The New Palgrave Dictionary of Economics

Living Edition
| Editors: Palgrave Macmillan

Hagen, Everett Einar (1906–1993)

  • Robert R. Nathan
Living reference work entry

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DOI: https://doi.org/10.1057/978-1-349-95121-5_776-2

Abstract

Hagen was born in Holloway, Minnesota. He graduated from St Olaf College (BA, 1927) and the University of Wisconsin (MA, 1932; Ph.D., 1941). After a short period at the University of Illinois (1948–51) he became professor of economics at the Massachusetts Institute of Technology (1953–72); from 1970 to 1972 he was Director of the Center for International Studies at MIT.

Keywords

Economic development Keynesianism New deal Population growth Technical change Unemployment 

JEL Classifications

B31 

Hagen was born in Holloway, Minnesota. He graduated from St Olaf College (BA, 1927) and the University of Wisconsin (MA, 1932; Ph.D., 1941). After a short period at the University of Illinois (1948–51) he became professor of economics at the Massachusetts Institute of Technology (1953–72); from 1970 to 1972 he was Director of the Center for International Studies at MIT.

Since the Second World War, developing nations have received unprecedented attention from economists and large financial resources from the industrialized world. Dr. Hagen was an important contributor to analysing key problems and processes of economic development.

Before concentrating on economic development, Hagen served in the Bureau of the Budget as a close associate of Gerhard Colm in the application of Keynesian principles to US fiscal policies. His firm commitment to Keynes’s concepts was a factor in his transfer to the MIT from the University of Illinois, where more traditionalist faculty and top officialdom were hostile to the views of Keynes and of the New Deal.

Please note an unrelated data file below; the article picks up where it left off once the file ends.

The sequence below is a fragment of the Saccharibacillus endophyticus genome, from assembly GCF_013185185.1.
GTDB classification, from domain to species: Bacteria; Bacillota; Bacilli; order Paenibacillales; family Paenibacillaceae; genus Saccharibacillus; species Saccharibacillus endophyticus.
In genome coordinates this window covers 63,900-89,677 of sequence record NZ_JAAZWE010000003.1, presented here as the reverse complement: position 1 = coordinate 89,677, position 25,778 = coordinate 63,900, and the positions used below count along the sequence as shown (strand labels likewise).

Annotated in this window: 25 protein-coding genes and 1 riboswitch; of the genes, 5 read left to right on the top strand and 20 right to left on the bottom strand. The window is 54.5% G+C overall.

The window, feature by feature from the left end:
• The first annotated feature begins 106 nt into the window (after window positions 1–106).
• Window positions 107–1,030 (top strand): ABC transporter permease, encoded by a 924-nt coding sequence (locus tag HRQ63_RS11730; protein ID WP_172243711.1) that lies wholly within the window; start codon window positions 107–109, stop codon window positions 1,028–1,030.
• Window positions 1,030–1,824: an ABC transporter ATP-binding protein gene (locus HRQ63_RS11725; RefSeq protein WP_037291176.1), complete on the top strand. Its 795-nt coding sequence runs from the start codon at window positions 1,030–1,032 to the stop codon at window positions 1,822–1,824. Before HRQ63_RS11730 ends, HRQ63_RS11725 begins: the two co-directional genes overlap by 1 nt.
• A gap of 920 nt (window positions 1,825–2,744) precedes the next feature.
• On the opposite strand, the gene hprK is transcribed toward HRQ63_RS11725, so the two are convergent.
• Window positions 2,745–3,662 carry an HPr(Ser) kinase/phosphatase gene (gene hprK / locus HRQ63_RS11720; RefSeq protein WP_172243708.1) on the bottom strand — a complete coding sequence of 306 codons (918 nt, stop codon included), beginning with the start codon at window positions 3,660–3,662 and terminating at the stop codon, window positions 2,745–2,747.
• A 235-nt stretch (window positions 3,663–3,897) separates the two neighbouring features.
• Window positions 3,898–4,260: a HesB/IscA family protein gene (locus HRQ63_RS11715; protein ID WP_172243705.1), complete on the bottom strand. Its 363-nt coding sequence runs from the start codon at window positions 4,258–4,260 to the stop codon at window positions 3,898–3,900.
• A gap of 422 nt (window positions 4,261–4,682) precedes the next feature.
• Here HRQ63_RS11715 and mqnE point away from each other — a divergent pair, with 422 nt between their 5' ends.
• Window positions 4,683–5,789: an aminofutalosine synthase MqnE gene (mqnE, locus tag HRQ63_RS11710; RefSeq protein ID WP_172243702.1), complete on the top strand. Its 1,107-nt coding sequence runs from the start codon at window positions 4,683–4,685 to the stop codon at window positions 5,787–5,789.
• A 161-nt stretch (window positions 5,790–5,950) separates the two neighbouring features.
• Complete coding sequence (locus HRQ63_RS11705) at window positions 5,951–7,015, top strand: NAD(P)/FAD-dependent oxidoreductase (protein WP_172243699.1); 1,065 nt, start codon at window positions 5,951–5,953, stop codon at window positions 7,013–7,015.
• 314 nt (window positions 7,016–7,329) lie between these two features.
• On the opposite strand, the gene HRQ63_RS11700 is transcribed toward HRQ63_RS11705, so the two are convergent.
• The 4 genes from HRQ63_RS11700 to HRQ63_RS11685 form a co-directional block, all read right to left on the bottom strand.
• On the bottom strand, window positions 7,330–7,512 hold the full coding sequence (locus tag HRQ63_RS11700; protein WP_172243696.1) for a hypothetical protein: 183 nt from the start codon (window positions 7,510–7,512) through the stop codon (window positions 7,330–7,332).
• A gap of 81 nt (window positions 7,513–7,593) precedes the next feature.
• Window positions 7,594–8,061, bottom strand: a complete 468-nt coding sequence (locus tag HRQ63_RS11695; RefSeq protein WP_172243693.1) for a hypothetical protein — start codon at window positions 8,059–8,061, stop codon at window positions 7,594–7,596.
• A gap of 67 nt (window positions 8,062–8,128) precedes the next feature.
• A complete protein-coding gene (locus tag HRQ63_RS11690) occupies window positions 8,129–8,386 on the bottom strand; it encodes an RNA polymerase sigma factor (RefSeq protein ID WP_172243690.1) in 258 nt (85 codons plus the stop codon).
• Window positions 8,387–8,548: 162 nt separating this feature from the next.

In his book On the Theory of Social Change (1962), Hagen correctly concluded that economics alone could not provide the theoretical or policy directions for economic development. He studied deeply the role of human behaviour based on studies of anthropologists, sociologists and political scientists. Hagen’s multidisciplinary approach provided invaluable insights for formulating development plans and policies.

In his fourth edition of The Economics of Development (1986), Hagen continued to elaborate on theoretical aspects as well as policies and implementation processes essential for development progress. Hagen updates the most promising lessons from successful nations replicable in the lagging nations.

Hagen disputes the common view that high population growth rates are a major deterrent to development. He also documents the thesis that protectionism is helpful to the developing world. He sets forth a strong case for attributing considerable unemployment to technological change. These somewhat unorthodox views are persuasively articulated and documented.

Of major importance are Hagen’s conceptual formulations, his analyses based on personal experiences, and his challenges to economists and members of other disciplines to work jointly to overcome the persistent barriers to significant progress in the lagging nations.

Selected Works

  • 1962. On the theory of social change. Homewood: Dorsey Press.

  • 1963. ed. Planning economic development. Homewood: Richard D. Irwin.

  • 1968. The economics of development. Homewood: Richard D. Irwin. Revised, 1980, 1986.

Copyright information

© The Author(s) 2008

Authors and Affiliations

  • Robert R. Nathan
    • 1
  1. 1.